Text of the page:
Native Americans, Landowners Protest Keystone XL Pipeline In South Dakota
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While the lame-duck Senate failed to approve the Keystone XL pipeline this week, Republicans vow to give the project the green light when they take control of the new Congress. The pipeline would carry so-called tar sands oil from Canada across the Dakotas and Nebraska to refineries in the southern U.S. Charles Michael Ray of South Dakota Public Radio reports the project still faces stiff opposition outside Washington.
CHARLES MICHAEL RAY, BYLINE: It's not only Congress and the White House that has a say on the Keystone pipeline.
CHRIS NELSON: I will call the meeting of the Public Utilities Commission to order. It is 1:30 p.m...
RAY: Here's another player - the South Dakota Public Utilities Commission. This pipeline will not happen without a thumbs-up from state regulators along the proposed route. Commissioners in South Dakota approved the project in 2008. But that permit expired. Recertification is now needed, and that's not a speedy process.
CHAS JEWETT: And sure - delay, delay, delay, you know, as much as we can push it back. That's great for us.
RAY: Chas Jewett is one of more than 40 people weighing in on the pipeline state permit in a series of public hearings that resemble a court case. She's glad these hearings could add several more months to the overall approval process that has already taken about six years.
JEWETT: Since it's taking so long - this process - folks are starting to, you know, really be able to get to the meat of the issue, which is, you know, is this a good thing for South Dakota, and, you know, is it a good thing for the world?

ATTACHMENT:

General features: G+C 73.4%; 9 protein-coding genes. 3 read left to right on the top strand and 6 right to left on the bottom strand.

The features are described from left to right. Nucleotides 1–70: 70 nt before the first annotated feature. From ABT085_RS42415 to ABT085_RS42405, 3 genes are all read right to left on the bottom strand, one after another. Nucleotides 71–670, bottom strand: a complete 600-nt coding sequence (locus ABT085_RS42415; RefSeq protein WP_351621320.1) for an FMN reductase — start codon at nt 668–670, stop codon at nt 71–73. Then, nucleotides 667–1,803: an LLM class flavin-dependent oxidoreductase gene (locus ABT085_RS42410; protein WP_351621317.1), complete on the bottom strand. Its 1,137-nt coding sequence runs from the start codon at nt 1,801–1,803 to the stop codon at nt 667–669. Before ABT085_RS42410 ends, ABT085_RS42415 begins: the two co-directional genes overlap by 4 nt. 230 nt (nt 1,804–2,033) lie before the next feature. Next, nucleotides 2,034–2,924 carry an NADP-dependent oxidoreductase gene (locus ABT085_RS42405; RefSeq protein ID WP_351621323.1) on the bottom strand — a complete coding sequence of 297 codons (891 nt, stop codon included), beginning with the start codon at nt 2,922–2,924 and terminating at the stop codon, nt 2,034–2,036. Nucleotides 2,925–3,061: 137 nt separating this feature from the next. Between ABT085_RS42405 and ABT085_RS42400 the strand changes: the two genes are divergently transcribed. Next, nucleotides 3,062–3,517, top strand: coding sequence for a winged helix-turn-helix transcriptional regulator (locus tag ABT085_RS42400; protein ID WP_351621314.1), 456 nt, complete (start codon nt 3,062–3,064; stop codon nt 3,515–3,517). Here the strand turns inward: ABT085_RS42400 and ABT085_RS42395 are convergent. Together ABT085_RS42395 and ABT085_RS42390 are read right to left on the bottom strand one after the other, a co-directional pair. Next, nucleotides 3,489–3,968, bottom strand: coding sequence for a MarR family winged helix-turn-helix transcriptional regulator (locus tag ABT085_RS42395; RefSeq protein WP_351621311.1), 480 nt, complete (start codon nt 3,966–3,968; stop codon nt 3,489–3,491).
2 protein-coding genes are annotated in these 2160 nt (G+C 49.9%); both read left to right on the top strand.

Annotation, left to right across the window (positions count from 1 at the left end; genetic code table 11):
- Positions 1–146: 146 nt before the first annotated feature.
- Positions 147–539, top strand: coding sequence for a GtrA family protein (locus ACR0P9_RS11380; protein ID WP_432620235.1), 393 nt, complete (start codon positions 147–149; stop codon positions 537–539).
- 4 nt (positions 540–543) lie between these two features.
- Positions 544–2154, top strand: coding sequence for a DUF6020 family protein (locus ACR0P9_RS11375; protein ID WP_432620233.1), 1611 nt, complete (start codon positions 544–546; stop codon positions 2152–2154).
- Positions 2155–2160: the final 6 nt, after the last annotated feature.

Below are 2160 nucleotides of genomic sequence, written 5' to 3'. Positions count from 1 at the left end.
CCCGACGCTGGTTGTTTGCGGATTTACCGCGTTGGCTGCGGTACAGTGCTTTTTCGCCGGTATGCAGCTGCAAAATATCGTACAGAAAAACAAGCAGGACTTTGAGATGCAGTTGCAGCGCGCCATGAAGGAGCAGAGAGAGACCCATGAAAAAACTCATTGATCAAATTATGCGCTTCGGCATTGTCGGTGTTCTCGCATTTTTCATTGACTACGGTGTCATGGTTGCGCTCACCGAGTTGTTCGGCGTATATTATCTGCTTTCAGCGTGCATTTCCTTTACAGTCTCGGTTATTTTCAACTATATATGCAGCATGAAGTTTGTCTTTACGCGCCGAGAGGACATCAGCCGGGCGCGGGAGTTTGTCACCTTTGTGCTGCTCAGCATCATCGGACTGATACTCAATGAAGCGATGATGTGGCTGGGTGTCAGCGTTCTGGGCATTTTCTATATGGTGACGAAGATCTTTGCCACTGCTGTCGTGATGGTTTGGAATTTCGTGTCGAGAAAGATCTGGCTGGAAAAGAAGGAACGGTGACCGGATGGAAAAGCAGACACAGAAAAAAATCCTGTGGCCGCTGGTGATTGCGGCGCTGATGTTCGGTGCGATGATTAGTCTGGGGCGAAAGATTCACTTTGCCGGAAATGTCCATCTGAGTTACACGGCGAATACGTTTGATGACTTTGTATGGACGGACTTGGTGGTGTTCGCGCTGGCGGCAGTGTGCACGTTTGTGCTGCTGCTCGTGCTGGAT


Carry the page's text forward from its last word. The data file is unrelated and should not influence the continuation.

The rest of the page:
RAY: But local supporters argue the pipeline is a good thing for the struggling rural economy. They cite desperately needed property tax revenue.
Steve Reed is with West Central Electric Co-op in Murdo, South Dakota. Reed says the pipeline would buy Co-op Electricity.
STEVE REED: This would be a long-term economic boost to the Co-op and its members - would help us replace aging infrastructure overtime and many other things.
RAY: The courts are also involved. The Nebraska Supreme Court is already considering a case dealing with the local permitting process. Andrew Morriss, Dean of the Texas A&M School of Law, says it won't likely end there.
ANDREW MORRISS: Look, if Congress passed the bill tomorrow - which they're obviously not going to do - and the president signed it the same day and all the federal regulators lined up to sign the permit, before the ink was dry, somebody would file a lawsuit.
RAY: Mark Cooper is a spokesperson for TransCanada, the company backing the Keystone XL pipeline. He remains optimistic that the pipeline will be built.
MARK COOPER: There's going to be some discussion. There's going to be people weighing in on both sides. But we feel at the end of the day, the facts remain that this is a project that is in the national interest of Americans.
RAY: But any construction of the Keystone pipeline will face one more hurdle - resistance from Native American activists who have occupied camps on the proposed route. Natives say they don't want this pipeline to cross land they consider sacred.
This crackling fire is keeping an old Army tent just above freezing. The frigid wind outside is blowing ribbons of snow across the open prairie. Lakota activist Leota Iron Cloud and others have lived at what they call the Spirit Camp continuously since spring. This site, near the Rosebud reservation, is in the path of the proposed pipeline. Iron Cloud fears an oil spill here could pollute local water resources. She and other native activists tie this struggle to the same fight over land rights their ancestors took up a century ago.
LEOTA IRON CLOUD: Personally, myself, I made a commitment to be here 'til the end. I hate to say this out loud or anything, but they're going to have to kill me in order to cross through here.
RAY: In recent days, tribal officials in South Dakota called the effort to push through the Keystone pipeline an act of war - strong language, highlighting deeply-entrenched positions that some here hold. They vow that whatever happens in Washington, they'll fight to keep the pipeline from crossing the open prairie of South Dakota. For NPR News, I'm Charles Michael Ray in Rapid City. Transcript provided by NPR, Copyright NPR.